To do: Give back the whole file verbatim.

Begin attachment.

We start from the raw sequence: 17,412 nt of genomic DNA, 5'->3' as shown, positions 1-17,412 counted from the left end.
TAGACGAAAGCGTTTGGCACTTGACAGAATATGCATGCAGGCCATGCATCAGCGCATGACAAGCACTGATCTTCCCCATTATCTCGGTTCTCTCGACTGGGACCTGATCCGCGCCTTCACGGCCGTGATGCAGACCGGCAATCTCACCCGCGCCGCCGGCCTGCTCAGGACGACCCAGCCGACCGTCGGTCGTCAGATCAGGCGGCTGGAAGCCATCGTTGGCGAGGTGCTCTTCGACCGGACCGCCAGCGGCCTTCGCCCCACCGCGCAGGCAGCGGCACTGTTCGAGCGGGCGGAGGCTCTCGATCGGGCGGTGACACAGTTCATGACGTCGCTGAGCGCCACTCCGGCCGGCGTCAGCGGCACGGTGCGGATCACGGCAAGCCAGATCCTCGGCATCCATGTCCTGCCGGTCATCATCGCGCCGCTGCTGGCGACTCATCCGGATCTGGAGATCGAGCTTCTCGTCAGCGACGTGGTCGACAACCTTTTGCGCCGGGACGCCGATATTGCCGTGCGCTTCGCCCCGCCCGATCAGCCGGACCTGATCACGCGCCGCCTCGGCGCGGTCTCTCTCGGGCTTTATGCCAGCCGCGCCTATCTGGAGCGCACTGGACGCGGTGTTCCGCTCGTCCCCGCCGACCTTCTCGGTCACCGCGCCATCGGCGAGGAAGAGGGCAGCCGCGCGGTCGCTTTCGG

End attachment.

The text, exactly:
We start from the raw sequence: 17,412 nt of genomic DNA, 5'->3' as shown, positions 1-17,412 counted from the left end.
TAGACGAAAGCGTTTGGCACTTGACAGAATATGCATGCAGGCCATGCATCAGCGCATGACAAGCACTGATCTTCCCCATTATCTCGGTTCTCTCGACTGGGACCTGATCCGCGCCTTCACGGCCGTGATGCAGACCGGCAATCTCACCCGCGCCGCCGGCCTGCTCAGGACGACCCAGCCGACCGTCGGTCGTCAGATCAGGCGGCTGGAAGCCATCGTTGGCGAGGTGCTCTTCGACCGGACCGCCAGCGGCCTTCGCCCCACCGCGCAGGCAGCGGCACTGTTCGAGCGGGCGGAGGCTCTCGATCGGGCGGTGACACAGTTCATGACGTCGCTGAGCGCCACTCCGGCCGGCGTCAGCGGCACGGTGCGGATCACGGCAAGCCAGATCCTCGGCATCCATGTCCTGCCGGTCATCATCGCGCCGCTGCTGGCGACTCATCCGGATCTGGAGATCGAGCTTCTCGTCAGCGACGTGGTCGACAACCTTTTGCGCCGGGACGCCGATATTGCCGTGCGCTTCGCCCCGCCCGATCAGCCGGACCTGATCACGCGCCGCCTCGGCGCGGTCTCTCTCGGGCTTTATGCCAGCCGCGCCTATCTGGAGCGCACTGGACGCGGTGTTCCGCTCGTCCCCGCCGACCTTCTCGGTCACCGCGCCATCGGCGAGGAAGAGGGCAGCCGCGCGGTCGCTTTCGG